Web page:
• Start earlier than we did.
  • Maybe allow 10 minutes of free time.
  • Leave the students to work at their own pace and let them learn.
  • No grading.
  • Present in your own classroom.
Students were also asked, "What advice do you have for STUDENTS who are given time for Genius Hour in the classroom?"
  • Use it to your advantage.
  • Make sure you use the time given.
  • Use your time wisely. x 6
  • Think hard about your project.
  • Don't just play games when you actually have work to do.
  • Focus and pick a topic that will really help you.
  • Work as hard as you can.
  • Do what you actually enjoy.
  • Always work on your project. Procrastinate AFTER you finish.
  • Brainstorm ideas that you are good at doing or want to be good at doing.
  • Take this time seriously. It's really fun if you do it correctly instead of goofing off.
  • Choose something that means a lot to you.
  • Really commit and pick something you actually want to do.
  • Don't play games. Mrs. Kirr will catch you.
A few successes I want to document:
  • We had our first rocket launch during a presentation - nobody even came CLOSE to getting hurt!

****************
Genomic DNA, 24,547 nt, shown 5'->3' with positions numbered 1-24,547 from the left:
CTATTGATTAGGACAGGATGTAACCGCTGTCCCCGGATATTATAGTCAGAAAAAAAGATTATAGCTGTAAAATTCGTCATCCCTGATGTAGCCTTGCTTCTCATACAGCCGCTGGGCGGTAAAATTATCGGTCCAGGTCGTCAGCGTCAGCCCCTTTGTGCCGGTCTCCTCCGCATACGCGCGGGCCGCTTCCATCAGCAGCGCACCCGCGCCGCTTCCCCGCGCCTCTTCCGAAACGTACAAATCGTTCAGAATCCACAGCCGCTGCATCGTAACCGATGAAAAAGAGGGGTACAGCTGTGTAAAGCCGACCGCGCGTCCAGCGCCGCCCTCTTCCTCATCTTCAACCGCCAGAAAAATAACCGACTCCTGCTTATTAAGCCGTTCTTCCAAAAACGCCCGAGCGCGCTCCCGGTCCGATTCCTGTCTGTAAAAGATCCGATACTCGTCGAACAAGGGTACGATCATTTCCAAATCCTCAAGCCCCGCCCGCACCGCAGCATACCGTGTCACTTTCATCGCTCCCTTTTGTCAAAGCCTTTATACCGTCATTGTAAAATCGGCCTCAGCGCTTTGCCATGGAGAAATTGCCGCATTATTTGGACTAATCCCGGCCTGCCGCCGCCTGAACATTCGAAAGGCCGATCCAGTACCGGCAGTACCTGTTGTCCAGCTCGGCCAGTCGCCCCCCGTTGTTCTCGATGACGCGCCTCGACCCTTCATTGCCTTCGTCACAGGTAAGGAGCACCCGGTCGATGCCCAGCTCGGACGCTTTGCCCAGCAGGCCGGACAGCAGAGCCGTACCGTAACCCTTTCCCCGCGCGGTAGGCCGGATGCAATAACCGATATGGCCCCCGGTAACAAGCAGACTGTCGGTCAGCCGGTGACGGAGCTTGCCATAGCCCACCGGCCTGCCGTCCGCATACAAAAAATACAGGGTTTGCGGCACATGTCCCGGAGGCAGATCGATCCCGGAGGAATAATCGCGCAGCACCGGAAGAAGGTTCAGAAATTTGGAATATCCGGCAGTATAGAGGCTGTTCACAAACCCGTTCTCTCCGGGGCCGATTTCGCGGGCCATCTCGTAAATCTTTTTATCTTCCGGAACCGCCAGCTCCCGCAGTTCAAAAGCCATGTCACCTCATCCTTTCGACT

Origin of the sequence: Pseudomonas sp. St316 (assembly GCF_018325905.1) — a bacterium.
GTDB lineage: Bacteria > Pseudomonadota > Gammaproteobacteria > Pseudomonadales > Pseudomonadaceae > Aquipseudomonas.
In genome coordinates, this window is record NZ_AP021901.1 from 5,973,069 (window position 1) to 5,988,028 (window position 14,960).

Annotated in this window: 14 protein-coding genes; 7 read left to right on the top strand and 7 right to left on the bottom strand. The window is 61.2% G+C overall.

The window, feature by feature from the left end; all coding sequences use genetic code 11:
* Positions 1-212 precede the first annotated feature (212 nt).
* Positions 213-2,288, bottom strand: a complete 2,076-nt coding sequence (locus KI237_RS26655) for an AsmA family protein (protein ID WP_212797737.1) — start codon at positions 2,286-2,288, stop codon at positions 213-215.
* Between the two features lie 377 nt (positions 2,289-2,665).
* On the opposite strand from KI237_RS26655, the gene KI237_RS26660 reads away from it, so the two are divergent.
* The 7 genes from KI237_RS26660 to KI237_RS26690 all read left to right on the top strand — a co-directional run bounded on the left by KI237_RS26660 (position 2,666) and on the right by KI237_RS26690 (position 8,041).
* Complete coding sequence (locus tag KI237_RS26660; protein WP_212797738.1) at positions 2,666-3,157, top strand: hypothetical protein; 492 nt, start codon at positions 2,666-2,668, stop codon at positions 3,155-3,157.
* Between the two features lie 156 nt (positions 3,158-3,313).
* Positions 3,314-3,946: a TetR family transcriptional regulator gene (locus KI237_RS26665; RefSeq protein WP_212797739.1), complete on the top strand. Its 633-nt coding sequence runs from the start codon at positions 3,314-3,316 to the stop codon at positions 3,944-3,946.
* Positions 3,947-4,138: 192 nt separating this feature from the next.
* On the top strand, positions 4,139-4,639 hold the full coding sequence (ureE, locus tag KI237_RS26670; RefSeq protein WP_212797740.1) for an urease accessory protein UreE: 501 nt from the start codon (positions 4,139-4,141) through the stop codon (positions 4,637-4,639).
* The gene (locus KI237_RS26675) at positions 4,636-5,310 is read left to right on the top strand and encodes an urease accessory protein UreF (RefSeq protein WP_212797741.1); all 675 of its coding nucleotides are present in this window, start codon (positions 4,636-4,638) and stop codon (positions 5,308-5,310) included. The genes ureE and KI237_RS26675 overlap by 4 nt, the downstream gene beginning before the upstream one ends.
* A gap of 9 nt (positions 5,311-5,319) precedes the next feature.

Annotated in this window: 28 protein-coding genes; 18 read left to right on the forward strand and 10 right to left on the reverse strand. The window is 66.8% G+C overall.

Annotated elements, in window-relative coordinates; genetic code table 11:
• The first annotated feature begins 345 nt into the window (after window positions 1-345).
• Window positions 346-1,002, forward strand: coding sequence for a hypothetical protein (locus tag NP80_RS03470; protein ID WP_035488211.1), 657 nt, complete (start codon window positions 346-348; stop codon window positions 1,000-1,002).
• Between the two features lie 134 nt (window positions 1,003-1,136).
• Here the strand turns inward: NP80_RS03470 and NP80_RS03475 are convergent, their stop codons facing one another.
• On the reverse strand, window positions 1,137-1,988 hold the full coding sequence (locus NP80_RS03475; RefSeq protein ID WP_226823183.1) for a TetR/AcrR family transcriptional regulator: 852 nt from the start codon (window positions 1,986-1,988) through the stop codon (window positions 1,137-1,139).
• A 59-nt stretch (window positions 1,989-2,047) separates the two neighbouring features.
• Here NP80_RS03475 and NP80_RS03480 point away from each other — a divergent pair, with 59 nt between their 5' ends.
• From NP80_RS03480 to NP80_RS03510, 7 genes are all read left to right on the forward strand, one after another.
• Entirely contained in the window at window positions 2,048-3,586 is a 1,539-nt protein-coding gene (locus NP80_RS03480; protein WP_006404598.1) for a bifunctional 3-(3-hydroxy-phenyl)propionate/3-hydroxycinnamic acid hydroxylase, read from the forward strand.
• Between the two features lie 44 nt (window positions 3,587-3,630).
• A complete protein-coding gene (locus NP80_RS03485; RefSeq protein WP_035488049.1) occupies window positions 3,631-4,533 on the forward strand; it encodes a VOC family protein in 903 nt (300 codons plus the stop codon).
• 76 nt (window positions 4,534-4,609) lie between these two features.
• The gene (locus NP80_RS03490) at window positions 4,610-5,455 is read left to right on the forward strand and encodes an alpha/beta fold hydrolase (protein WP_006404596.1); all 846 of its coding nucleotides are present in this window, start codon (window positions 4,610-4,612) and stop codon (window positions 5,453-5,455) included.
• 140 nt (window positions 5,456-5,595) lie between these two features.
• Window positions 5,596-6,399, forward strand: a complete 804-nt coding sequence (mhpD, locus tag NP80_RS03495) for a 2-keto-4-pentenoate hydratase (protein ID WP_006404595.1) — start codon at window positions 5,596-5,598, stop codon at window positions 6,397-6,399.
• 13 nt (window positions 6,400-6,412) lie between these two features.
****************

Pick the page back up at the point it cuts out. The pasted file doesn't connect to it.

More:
• TEN parents showed up to watch presentations.
  • More actual products were shown during presentations. 
Changes I'm considering for next year:
  • After four full days of presentations and then reading Tony Klein's reflection on his year of Genius Hour, I'm going to try a gallery walk of some sort for presentations at the end of the year. I'd like to include the other teacher on my team, and maybe even the other TEAM of 150 more students! As long as we have more time in class for students to present short bits, I'm not too worried about losing the aspect of students speaking in front of many other students. We'll still focus on the message and how it's communicated.